Then there was the behemoth stomp of Orchid’s Curse, a big bad motherfucker of a band who totally floored me. It’s hard to really talk about the finer details of a set like theirs because it was a total blur (just like any great heavy metal set should be). I was too busy head banging and throwing my fist in the air to recall anything about their stage presence or song structure, which of course means that both were awesome. Even though I’ve never heard them before, they had me – and the rest of the bar – screaming along to songs with cool lines like:

“Is this what I have chosen or what has been chosen for me?!”

ORCHID'S CURSE June 18th, 2010
ORCHID'S CURSE June 18th, 2010
ORCHID'S CURSE June 18th, 2010

The band was heavy. The kind of heavy you can feel reverberating in your skeleton. The guitar riffs were massive and memorable. Drummer Bobby Webb’s style was intense but much more accessible than the constant machine-gun double bass that a lot of heavy bands use these days. Vocalist Josh Hogan screams a great scream, and I was equally impressed by how he handled the more melodic parts. The newest member, bassist Kevin Mombourquete, added the sledgehammer kick to the band’s sound that gave it a stomping groove. Orchid’s Curse is a fantastic band. Go see them.

ORCHID'S CURSE June 18th, 2010
ORCHID'S CURSE June 18th, 2010
ORCHID'S CURSE June 18th, 2010

VIDEO:

Last Call Chernobyl ended the night, treating Halifax to one last show before they go across North America as part of the Vans Warped Tour. They looked confident, happy and excited for the future, which always makes a band fun to watch. Vocalist Kyle Mahar sported an ear to ear grin throughout the set.

Popularity: unranked [?]

Live Review: Lions & Tigers & Bears CD Release Party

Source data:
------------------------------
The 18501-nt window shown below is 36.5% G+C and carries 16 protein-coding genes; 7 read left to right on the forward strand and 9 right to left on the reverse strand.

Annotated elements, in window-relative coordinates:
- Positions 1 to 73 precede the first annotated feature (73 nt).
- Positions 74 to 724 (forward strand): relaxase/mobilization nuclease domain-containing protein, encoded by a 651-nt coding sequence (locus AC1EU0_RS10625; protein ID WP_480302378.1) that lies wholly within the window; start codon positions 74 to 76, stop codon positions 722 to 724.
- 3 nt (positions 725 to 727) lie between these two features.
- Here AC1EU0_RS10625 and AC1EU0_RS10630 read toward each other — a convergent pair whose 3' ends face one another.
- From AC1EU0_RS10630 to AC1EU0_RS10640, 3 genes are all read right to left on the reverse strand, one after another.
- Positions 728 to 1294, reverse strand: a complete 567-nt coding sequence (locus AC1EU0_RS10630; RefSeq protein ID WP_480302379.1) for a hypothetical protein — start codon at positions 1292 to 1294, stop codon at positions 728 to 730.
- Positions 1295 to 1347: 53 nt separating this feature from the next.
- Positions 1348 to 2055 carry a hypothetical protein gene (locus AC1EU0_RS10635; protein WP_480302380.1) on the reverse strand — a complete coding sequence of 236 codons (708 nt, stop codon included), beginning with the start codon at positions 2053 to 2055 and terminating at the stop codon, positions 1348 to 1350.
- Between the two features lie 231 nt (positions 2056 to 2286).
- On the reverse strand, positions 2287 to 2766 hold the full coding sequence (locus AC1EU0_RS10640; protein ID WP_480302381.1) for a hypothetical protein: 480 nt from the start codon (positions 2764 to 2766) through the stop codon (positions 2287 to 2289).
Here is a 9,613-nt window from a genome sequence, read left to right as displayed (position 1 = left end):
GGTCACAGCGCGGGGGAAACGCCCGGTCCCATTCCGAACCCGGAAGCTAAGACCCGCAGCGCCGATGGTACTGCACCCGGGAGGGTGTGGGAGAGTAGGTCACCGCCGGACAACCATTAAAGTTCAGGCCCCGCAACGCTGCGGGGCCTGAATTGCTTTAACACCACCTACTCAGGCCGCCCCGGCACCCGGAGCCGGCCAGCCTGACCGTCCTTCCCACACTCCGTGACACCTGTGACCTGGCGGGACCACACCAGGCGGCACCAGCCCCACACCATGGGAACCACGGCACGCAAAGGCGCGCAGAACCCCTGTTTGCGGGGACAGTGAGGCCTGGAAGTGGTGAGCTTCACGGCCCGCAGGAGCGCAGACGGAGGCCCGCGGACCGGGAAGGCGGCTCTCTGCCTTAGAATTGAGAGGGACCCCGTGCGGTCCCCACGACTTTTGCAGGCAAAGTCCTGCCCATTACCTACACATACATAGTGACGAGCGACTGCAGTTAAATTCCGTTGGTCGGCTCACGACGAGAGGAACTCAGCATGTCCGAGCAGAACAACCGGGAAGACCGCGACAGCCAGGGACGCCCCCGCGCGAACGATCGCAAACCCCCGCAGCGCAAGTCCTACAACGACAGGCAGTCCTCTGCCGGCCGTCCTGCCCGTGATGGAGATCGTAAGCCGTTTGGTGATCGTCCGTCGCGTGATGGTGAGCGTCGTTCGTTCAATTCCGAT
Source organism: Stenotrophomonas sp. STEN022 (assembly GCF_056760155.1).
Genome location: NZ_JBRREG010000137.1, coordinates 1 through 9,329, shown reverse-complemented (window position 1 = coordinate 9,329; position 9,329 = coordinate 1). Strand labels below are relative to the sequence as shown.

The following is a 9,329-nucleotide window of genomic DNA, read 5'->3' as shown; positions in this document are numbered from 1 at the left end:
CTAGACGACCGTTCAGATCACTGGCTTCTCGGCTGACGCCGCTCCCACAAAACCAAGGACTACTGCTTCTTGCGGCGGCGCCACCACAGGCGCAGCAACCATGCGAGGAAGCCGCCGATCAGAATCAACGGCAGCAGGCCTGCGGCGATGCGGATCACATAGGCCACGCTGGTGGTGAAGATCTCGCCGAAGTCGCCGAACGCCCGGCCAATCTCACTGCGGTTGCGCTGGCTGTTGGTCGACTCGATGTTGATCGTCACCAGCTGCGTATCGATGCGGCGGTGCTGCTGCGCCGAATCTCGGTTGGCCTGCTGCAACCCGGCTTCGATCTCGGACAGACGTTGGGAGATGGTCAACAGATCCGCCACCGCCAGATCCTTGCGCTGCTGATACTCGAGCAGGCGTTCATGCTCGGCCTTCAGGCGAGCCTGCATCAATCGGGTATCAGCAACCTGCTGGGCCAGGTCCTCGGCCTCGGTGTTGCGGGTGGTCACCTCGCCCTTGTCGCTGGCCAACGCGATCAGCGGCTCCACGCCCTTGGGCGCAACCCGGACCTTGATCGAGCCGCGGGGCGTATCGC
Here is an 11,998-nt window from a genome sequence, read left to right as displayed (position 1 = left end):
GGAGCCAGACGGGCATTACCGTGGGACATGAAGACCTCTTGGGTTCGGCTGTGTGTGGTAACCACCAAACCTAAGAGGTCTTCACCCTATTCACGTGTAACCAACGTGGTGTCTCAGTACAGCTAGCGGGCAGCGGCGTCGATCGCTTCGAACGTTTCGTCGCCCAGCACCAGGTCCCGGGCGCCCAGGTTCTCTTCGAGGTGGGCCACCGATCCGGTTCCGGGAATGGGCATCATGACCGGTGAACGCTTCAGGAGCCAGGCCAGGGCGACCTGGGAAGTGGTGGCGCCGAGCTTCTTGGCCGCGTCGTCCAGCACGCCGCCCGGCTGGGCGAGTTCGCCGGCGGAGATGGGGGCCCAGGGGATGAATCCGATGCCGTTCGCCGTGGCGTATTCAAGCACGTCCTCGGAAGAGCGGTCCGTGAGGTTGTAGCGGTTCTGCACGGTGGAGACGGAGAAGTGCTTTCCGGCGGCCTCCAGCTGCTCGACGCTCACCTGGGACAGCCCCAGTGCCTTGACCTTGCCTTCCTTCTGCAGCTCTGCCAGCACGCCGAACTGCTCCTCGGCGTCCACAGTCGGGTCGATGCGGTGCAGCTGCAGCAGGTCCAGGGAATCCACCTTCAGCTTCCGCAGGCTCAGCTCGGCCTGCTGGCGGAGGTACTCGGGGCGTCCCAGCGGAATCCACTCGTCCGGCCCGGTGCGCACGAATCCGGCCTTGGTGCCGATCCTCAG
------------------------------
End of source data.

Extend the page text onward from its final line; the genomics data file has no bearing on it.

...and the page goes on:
Posted by tzimmerman On June - 21 - 2010

Written by: Thomas Zimmerman
Photos by: Paul Baker _ Amanda Hu of Bearcat Photography
June 18, 2010 @ the Palomino ~ Calgary, AB

“Oh My!!!”…and with that Lions and Tigers and Bears were off and running, dressed in their Sunday best (plaid shirts and holy underwear, not that I checked) enveloping the crowd that had shown up for their newest CD release party in a wave of sonic delight.  With the celebratory atmosphere and the clear indication that the people attending were excited about hearing Lions and Tigers and Bears and not just there to drink, if you used your imagination just a tiny little bit and forgot that the ceiling was especially low in places, you could pretend you were at a concert in the Saddledome.  The whole band immediately connected with the crowd, and it reminded me of times when I’d go over to my friend’s house to listen to records, just for the sheer enjoyment of listening.  Lions and Tigers and Bears wasn’t playing for the crowd, it was as if they were sharing with them what they have so painstakingly rehearsed and created for their new album, Concocted by Fiends.  One of the true indications of talent in my eyes is how relaxed a musician can appear, still be on time, in tune, and have fun all at the same time (even if Jeebs from Nushi was supplying them with “refreshments”), which every member of Lions and Tigers and Bears does.  It is apparent that they love their music and relish sharing it, not to prove that they can play, but as if to say “Here, listen to this, it’s from the heart”.

After getting a copy of their new CD (sorry Cody, you were right), it was really difficult for me to decide whether I like the recorded representation or the live performance, it was that good.  I had a chance to talk with Andrew (Woods?) about production of the CD, and he told me the only real work he did was show up, play and sing.  Apparently Cody Coates did most of the work on the album, and from what I heard he did it very well.  The only potential danger with producing your own work is mixing/editing/mastering it to the point of editing out the feeling of the music with it, which Cody thankfully has not.

This is an album you will enjoy, and if you ever get a chance to see Lions and Tigers and Bears live, definitely do whatever you need to in order to get there.

Popularity: unranked [?]